The majority relies on Wis. Stat. § 801.14(2), asserting that service upon S.L.L.'s attorney is sufficient. Majority op., ¶27. It contends that "[n]o part of this [statute] conflicts with § 51.20(10)-(13), and so it controls service of the Extension Hearing notice." Id.
However, the majority acknowledges that Chapter 801 is incorporated into Chapter 51 only to the extent it does not conflict with Chapter 51. Id., ¶22. Wis. Stat. § 51.20(10)(a) requires the government to notify "the subject individual andhis or her counsel of the time and place of final hearing" (emphasis added). Section 801.14(2) does not require service on the subject individual and therefore conflicts with § 51.20(10)(a). There is no need to go to Chapter 801 for an answer that Chapter 51 already provides.

See, e.g., Wis. Stat. § 51.20(8)(bg) (notice of subject individual's noncompliance with treatment agreement sent only to subject individual's counsel, not the subject individual); § 51.20(11) (right to jury trial deemed waived unless demanded at least 48 hours in advance of final hearing provided that either the subject individual or her counsel received notice of the final hearing).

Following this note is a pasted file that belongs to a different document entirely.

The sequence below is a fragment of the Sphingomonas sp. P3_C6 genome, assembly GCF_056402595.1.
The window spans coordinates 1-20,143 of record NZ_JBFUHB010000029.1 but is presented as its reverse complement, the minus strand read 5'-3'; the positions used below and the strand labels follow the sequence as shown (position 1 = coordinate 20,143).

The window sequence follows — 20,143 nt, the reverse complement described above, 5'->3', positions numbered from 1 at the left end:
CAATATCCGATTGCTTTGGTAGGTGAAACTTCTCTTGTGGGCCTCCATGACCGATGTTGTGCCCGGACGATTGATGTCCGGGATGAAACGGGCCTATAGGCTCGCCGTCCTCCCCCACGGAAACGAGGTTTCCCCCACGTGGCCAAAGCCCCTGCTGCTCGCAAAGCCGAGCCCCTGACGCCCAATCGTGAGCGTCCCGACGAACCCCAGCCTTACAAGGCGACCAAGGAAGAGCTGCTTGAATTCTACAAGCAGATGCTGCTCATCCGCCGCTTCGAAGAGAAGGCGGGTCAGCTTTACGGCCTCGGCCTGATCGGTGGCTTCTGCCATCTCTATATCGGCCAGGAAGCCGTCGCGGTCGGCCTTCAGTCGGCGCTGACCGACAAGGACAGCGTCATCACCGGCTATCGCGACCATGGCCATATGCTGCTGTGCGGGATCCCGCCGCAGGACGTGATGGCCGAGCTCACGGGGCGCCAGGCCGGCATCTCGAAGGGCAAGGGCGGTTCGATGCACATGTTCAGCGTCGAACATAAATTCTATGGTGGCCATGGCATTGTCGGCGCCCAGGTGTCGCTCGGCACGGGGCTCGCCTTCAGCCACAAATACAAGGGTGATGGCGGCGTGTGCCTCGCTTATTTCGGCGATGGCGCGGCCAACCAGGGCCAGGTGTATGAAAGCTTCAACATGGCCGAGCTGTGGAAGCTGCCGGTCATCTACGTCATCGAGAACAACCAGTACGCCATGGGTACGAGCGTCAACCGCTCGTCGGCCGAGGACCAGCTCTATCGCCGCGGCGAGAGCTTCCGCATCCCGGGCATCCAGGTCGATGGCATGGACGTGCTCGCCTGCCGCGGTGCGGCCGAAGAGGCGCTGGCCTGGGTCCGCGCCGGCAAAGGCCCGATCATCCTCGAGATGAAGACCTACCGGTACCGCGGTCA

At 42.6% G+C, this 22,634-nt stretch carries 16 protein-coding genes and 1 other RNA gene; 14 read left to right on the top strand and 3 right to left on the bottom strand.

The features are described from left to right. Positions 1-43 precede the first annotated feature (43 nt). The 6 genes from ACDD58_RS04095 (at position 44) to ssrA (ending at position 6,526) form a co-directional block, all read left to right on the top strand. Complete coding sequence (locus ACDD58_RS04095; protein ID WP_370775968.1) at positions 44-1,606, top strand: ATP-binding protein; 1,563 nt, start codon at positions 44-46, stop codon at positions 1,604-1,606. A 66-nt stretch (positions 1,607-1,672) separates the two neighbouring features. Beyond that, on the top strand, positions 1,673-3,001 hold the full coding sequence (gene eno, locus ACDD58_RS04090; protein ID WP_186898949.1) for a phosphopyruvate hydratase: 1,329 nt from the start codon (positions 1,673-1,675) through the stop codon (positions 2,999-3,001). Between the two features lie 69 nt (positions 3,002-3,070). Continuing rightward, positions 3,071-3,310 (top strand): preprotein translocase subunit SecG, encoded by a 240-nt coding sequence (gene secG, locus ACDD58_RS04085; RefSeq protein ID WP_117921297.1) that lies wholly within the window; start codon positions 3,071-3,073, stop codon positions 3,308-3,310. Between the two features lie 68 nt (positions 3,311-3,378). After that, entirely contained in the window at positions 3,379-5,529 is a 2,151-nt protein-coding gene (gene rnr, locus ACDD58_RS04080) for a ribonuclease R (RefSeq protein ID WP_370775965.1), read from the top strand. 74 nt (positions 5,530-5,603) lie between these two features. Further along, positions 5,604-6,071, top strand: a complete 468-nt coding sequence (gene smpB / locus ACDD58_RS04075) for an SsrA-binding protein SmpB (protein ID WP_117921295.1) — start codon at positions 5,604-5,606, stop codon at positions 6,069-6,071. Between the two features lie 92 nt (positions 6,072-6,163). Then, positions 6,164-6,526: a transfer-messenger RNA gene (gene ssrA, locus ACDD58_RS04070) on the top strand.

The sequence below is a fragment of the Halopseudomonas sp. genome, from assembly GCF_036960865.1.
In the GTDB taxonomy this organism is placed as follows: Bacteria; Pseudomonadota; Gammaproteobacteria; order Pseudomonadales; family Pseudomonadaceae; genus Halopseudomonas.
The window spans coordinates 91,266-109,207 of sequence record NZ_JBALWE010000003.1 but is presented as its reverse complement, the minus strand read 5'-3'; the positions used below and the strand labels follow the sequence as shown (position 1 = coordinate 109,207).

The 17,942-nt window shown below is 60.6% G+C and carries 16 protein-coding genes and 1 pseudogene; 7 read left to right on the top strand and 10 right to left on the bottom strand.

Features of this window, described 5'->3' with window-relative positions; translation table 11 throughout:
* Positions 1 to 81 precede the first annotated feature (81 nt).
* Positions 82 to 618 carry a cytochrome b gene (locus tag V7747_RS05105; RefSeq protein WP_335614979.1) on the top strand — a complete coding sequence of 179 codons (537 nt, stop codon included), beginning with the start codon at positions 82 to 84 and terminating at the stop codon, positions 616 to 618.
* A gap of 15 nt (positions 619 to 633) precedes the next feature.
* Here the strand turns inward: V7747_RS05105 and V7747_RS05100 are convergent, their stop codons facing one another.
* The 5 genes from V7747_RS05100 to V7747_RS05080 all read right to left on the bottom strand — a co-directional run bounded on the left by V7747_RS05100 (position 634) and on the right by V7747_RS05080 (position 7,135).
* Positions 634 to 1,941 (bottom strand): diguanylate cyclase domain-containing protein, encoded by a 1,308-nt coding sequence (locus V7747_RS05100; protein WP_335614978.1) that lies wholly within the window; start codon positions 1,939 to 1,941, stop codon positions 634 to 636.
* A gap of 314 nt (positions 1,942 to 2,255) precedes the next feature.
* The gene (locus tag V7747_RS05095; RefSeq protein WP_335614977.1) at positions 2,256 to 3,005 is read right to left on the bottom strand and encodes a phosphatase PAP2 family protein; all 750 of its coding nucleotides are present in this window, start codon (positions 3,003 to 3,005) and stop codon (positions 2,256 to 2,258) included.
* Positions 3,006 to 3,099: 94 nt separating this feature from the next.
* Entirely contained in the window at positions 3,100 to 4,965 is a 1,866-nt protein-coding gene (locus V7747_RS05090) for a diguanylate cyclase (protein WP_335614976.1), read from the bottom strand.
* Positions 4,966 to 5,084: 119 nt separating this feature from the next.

As the majority acknowledges, compliance with "statutory provisions regarding service of process is required before a [] court has personal jurisdiction." Majority op., ¶12 (citing State v. Aufderhaar, 2005 WI 108, ¶27, 283 Wis. 2d 336, 700 N.W.2d 4). The majority further acknowledges that "if Ms. L. is right about having not received proper notice, the Extension Order was void from the beginning" for want of personal jurisdiction. Majority op., ¶13. This is a correct statement. Accordingly, because the service provisions of Wis. Stat. § 51.20(10) were not followed, the circuit court lacked personal jurisdiction over S.L.L.

¶58 The majority compounds its error in statutory interpretation by misreading Wis. Stat. § 51.20(10)(d). This subsection provides a procedure to follow in just the situation that arose here: "In the event that the subject individual is not detained and fails to appear for the final hearing the court may issue an order for the subject individual's detention and shall hold the final commitment hearing within 7 days from the time of detention." § 51.20(10)(d).